Month: January 2017

I was lapped three times in thirty minutes. 

Even when the group would catch me and begin to roll by, I could not chase back on to try to ride some wheels.  Though in hindsight, I should have just soft pedaled for a lap to recover a bit and then just gone into the red to get a little draft and maybe I could have recovered a bit, and ridden with the group and would not have been lapped two more times.  Instead, I rode at red line,  alone, and in my head.  The stream of riders storming past matched the stream of thoughts and questions racing through my mind. 

I know that a group can ride much faster than a lone rider, but still I wondered, “How can these guys go so much faster than me?”  “Why can’t I get back onto some wheels?”  “What must I do to be able to compete with these guys?” 

A little truth. 

During the event these following ideas were nowhere present in my thoughts, but a day later reality visits and assuages, somewhat, my disillusionment. 

I’m riding with the “Masters Men” in the 55+ age group.  These gents are masters because many have been road racing for many years – some for 20 years or more.  I’ve been racing on the road for about 30 minutes.  Everyone in this race was a Category 4 or above.  I’m the only Cat 5.  Of the 18 starters, only one has a USA Cycling “one day license,” which suggests these guys race regularly.  Adding to the possibility that these guys race often?  Every single rider is affiliated with a club or sponsor.  And only 3 racers were as old as or older than me – the rest are a bunch of youngsters, mere 55, 56 or 58 year olds, still wet behind the ears!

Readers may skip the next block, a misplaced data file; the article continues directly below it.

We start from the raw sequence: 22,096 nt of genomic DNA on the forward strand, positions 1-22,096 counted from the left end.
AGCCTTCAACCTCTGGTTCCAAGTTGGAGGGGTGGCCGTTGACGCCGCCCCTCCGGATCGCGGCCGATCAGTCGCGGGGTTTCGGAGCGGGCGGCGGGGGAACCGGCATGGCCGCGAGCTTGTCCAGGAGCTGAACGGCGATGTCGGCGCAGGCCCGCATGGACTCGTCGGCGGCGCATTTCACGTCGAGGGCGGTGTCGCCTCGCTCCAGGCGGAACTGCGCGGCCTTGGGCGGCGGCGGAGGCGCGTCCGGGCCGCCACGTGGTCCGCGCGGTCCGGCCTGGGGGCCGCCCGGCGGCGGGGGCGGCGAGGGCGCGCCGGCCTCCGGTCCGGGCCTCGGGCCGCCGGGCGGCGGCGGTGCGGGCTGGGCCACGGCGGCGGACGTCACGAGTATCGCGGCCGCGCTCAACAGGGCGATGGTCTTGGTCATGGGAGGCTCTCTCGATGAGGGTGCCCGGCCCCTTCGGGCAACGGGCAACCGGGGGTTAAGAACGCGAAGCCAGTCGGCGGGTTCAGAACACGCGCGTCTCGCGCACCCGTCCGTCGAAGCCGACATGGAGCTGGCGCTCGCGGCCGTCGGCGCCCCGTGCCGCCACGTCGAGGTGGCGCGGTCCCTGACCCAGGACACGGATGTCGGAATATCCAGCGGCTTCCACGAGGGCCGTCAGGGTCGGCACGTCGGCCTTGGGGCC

A lot of truth.

A criterium is a very spectator friendly event.  From just about any vantage point on this particular course, one could see every turn and straightaway.  So I was out there, churning away as hard as I could turn those pedals, right there in front of God and everybody.  I was “that guy,” the one we see and then say to a fan next to us, “Well, at least he’s not giving up,” or, “At least he finished.”  Me. Damned with well-intentioned, but faint praise. 

Earlier in the day, the announcer commented enthusiastically about a guy that had shown up in gym shorts, a T-shirt and an ancient skater’s helmet to enter his first race.  Each lap he would roll by, the people picked up the announcer’s admiration of this intrepid gent and they cheered and they applauded and they urged this first-timer on.  Most spectators exhibited wry smiles and quiet chuckles and looks of shared surprise and wonder each time he rode by.  I joined in, clapping and urging him on. 

Later in my race, like him, I rode alone.  Lap after lap, alone in my thoughts. Lap after lap, alone. Legs and lungs on fire.  Lap after lap. Questions and wonder filling my head. Incipient tears filling my eyes.

And no one clapped for me.




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Today is my first USA Cycling sanctioned criterium, followed the following day by a USAC road race.  I entered them both, partly out of curiosity and partly out of sheer ignorance.  “Ignorance” in the sense of lack of knowledge, not stupidity – though the latter may prove to be more accurate.  The Santa Catalina Omnium for me will be a 30 minute criterium and a 57 mile road race with points awarded for finishes and combined for the overall results.  Sunday is billed as “Arizona’s hardest road race.”